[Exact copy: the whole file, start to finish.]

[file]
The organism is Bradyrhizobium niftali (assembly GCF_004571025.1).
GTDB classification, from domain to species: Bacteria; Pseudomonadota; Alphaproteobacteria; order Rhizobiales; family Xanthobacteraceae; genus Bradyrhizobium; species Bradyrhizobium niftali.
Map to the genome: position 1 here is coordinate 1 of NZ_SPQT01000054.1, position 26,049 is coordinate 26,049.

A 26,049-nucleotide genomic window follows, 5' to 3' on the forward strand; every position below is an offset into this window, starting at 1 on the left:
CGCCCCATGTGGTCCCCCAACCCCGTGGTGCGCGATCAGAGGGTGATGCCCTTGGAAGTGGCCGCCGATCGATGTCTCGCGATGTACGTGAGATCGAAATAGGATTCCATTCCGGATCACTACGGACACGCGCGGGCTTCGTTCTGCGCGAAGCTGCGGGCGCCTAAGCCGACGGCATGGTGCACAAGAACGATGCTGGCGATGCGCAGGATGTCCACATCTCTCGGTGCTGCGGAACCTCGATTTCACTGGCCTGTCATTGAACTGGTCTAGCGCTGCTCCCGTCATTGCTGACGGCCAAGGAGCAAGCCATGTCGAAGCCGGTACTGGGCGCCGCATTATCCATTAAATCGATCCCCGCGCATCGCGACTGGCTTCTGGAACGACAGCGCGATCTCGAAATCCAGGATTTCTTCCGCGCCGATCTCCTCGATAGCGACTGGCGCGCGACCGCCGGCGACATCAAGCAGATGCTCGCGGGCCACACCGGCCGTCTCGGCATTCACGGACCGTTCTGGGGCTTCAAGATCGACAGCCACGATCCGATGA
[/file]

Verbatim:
The organism is Bradyrhizobium niftali (assembly GCF_004571025.1).
GTDB classification, from domain to species: Bacteria; Pseudomonadota; Alphaproteobacteria; order Rhizobiales; family Xanthobacteraceae; genus Bradyrhizobium; species Bradyrhizobium niftali.
Map to the genome: position 1 here is coordinate 1 of NZ_SPQT01000054.1, position 26,049 is coordinate 26,049.

A 26,049-nucleotide genomic window follows, 5' to 3' on the forward strand; every position below is an offset into this window, starting at 1 on the left:
CGCCCCATGTGGTCCCCCAACCCCGTGGTGCGCGATCAGAGGGTGATGCCCTTGGAAGTGGCCGCCGATCGATGTCTCGCGATGTACGTGAGATCGAAATAGGATTCCATTCCGGATCACTACGGACACGCGCGGGCTTCGTTCTGCGCGAAGCTGCGGGCGCCTAAGCCGACGGCATGGTGCACAAGAACGATGCTGGCGATGCGCAGGATGTCCACATCTCTCGGTGCTGCGGAACCTCGATTTCACTGGCCTGTCATTGAACTGGTCTAGCGCTGCTCCCGTCATTGCTGACGGCCAAGGAGCAAGCCATGTCGAAGCCGGTACTGGGCGCCGCATTATCCATTAAATCGATCCCCGCGCATCGCGACTGGCTTCTGGAACGACAGCGCGATCTCGAAATCCAGGATTTCTTCCGCGCCGATCTCCTCGATAGCGACTGGCGCGCGACCGCCGGCGACATCAAGCAGATGCTCGCGGGCCACACCGGCCGTCTCGGCATTCACGGACCGTTCTGGGGCTTCAAGATCGACAGCCACGATCCGATGA